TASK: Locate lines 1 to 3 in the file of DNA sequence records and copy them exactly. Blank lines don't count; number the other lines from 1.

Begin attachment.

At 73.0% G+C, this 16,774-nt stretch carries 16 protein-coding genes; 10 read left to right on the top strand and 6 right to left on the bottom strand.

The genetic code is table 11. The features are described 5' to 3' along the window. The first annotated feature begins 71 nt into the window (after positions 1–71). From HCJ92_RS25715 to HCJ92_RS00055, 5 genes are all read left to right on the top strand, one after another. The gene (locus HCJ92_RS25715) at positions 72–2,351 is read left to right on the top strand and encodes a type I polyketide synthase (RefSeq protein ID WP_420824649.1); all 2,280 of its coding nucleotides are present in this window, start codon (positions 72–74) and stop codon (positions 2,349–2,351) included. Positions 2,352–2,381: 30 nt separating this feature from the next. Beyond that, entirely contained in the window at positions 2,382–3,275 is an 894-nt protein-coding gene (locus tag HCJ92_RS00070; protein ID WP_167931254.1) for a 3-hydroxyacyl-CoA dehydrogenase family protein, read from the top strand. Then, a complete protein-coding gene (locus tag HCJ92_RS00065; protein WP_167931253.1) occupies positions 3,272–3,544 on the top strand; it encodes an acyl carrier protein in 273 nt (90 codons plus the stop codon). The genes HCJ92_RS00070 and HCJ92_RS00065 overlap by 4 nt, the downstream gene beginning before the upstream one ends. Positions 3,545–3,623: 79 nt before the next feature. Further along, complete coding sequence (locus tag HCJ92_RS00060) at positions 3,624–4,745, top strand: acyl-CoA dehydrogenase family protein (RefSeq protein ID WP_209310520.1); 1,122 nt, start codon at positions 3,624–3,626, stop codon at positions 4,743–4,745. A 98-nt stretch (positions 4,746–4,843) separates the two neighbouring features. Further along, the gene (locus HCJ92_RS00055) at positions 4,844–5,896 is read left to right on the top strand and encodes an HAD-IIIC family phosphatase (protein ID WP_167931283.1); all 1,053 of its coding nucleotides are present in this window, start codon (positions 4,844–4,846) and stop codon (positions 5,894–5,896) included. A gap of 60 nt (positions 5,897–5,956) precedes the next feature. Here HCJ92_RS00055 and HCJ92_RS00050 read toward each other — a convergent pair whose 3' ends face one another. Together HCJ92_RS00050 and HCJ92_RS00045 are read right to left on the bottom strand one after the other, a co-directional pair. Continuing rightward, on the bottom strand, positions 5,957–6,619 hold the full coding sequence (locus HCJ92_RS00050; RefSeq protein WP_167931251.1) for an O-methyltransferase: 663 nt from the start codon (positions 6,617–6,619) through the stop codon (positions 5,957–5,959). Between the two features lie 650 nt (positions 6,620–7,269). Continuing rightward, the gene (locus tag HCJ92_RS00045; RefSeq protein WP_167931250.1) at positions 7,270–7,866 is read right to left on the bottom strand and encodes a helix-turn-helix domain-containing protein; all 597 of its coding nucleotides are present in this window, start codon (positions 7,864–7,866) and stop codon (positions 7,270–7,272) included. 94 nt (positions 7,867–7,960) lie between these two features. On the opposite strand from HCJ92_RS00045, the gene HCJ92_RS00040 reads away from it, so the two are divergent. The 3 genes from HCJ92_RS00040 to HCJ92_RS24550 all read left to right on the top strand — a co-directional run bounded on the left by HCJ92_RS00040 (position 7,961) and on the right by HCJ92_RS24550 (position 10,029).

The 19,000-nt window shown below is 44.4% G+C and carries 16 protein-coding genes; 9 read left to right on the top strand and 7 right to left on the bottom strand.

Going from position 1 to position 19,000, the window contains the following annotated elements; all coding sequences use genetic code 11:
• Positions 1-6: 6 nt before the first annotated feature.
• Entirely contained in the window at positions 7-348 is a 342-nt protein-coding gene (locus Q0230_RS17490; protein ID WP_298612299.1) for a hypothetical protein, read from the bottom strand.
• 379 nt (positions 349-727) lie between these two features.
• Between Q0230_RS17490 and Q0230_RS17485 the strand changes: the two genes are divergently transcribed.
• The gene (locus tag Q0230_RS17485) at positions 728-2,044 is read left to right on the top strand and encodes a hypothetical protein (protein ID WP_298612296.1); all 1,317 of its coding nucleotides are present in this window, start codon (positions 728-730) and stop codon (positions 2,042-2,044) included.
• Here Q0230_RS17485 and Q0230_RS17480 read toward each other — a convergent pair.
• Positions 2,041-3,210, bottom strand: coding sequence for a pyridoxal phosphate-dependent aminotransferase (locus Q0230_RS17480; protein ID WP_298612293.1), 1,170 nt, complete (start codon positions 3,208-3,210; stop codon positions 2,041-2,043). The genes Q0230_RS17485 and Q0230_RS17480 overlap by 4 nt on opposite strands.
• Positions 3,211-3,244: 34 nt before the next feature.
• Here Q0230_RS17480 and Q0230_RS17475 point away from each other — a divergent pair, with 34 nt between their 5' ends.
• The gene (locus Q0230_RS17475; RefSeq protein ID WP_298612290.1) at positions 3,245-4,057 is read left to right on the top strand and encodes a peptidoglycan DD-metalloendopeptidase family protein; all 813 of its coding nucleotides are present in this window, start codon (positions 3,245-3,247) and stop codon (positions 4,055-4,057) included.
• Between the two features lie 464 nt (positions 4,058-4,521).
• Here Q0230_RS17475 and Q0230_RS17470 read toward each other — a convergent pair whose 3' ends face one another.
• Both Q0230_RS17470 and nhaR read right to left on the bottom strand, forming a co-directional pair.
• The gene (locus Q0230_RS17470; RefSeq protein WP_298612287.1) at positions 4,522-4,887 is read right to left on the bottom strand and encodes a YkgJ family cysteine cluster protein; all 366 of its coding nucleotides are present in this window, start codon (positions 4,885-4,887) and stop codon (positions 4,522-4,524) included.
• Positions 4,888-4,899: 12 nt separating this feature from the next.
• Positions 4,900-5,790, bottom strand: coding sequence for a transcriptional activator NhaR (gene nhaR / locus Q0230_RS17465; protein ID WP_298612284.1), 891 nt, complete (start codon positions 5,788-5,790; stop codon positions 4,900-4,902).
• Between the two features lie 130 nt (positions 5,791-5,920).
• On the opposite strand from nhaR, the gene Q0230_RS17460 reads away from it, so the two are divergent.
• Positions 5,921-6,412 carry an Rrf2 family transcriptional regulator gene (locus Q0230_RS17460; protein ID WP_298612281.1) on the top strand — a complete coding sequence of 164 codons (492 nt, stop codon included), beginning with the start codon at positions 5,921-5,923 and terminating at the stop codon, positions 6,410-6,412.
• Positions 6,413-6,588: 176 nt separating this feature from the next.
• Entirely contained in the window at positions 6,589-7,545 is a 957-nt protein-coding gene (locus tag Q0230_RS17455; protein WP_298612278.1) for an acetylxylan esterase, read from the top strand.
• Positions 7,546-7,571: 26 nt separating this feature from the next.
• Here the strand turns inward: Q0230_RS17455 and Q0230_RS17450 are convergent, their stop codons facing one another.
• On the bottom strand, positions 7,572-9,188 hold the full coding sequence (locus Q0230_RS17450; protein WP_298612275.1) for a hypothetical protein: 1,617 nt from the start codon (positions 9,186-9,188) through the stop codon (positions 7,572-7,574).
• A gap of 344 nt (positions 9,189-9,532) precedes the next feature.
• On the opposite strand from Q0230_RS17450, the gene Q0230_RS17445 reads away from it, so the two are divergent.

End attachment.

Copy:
At 73.0% G+C, this 16,774-nt stretch carries 16 protein-coding genes; 10 read left to right on the top strand and 6 right to left on the bottom strand.

The genetic code is table 11. The features are described 5' to 3' along the window. The first annotated feature begins 71 nt into the window (after positions 1–71). From HCJ92_RS25715 to HCJ92_RS00055, 5 genes are all read left to right on the top strand, one after another. The gene (locus HCJ92_RS25715) at positions 72–2,351 is read left to right on the top strand and encodes a type I polyketide synthase (RefSeq protein ID WP_420824649.1); all 2,280 of its coding nucleotides are present in this window, start codon (positions 72–74) and stop codon (positions 2,349–2,351) included. Positions 2,352–2,381: 30 nt separating this feature from the next. Beyond that, entirely contained in the window at positions 2,382–3,275 is an 894-nt protein-coding gene (locus tag HCJ92_RS00070; protein ID WP_167931254.1) for a 3-hydroxyacyl-CoA dehydrogenase family protein, read from the top strand. Then, a complete protein-coding gene (locus tag HCJ92_RS00065; protein WP_167931253.1) occupies positions 3,272–3,544 on the top strand; it encodes an acyl carrier protein in 273 nt (90 codons plus the stop codon). The genes HCJ92_RS00070 and HCJ92_RS00065 overlap by 4 nt, the downstream gene beginning before the upstream one ends. Positions 3,545–3,623: 79 nt before the next feature. Further along, complete coding sequence (locus tag HCJ92_RS00060) at positions 3,624–4,745, top strand: acyl-CoA dehydrogenase family protein (RefSeq protein ID WP_209310520.1); 1,122 nt, start codon at positions 3,624–3,626, stop codon at positions 4,743–4,745. A 98-nt stretch (positions 4,746–4,843) separates the two neighbouring features. Further along, the gene (locus HCJ92_RS00055) at positions 4,844–5,896 is read left to right on the top strand and encodes an HAD-IIIC family phosphatase (protein ID WP_167931283.1); all 1,053 of its coding nucleotides are present in this window, start codon (positions 4,844–4,846) and stop codon (positions 5,894–5,896) included. A gap of 60 nt (positions 5,897–5,956) precedes the next feature. Here HCJ92_RS00055 and HCJ92_RS00050 read toward each other — a convergent pair whose 3' ends face one another. Together HCJ92_RS00050 and HCJ92_RS00045 are read right to left on the bottom strand one after the other, a co-directional pair. Continuing rightward, on the bottom strand, positions 5,957–6,619 hold the full coding sequence (locus HCJ92_RS00050; RefSeq protein WP_167931251.1) for an O-methyltransferase: 663 nt from the start codon (positions 6,617–6,619) through the stop codon (positions 5,957–5,959). Between the two features lie 650 nt (positions 6,620–7,269). Continuing rightward, the gene (locus tag HCJ92_RS00045; RefSeq protein WP_167931250.1) at positions 7,270–7,866 is read right to left on the bottom strand and encodes a helix-turn-helix domain-containing protein; all 597 of its coding nucleotides are present in this window, start codon (positions 7,864–7,866) and stop codon (positions 7,270–7,272) included. 94 nt (positions 7,867–7,960) lie between these two features. On the opposite strand from HCJ92_RS00045, the gene HCJ92_RS00040 reads away from it, so the two are divergent. The 3 genes from HCJ92_RS00040 to HCJ92_RS24550 all read left to right on the top strand — a co-directional run bounded on the left by HCJ92_RS00040 (position 7,961) and on the right by HCJ92_RS24550 (position 10,029).

The 19,000-nt window shown below is 44.4% G+C and carries 16 protein-coding genes; 9 read left to right on the top strand and 7 right to left on the bottom strand.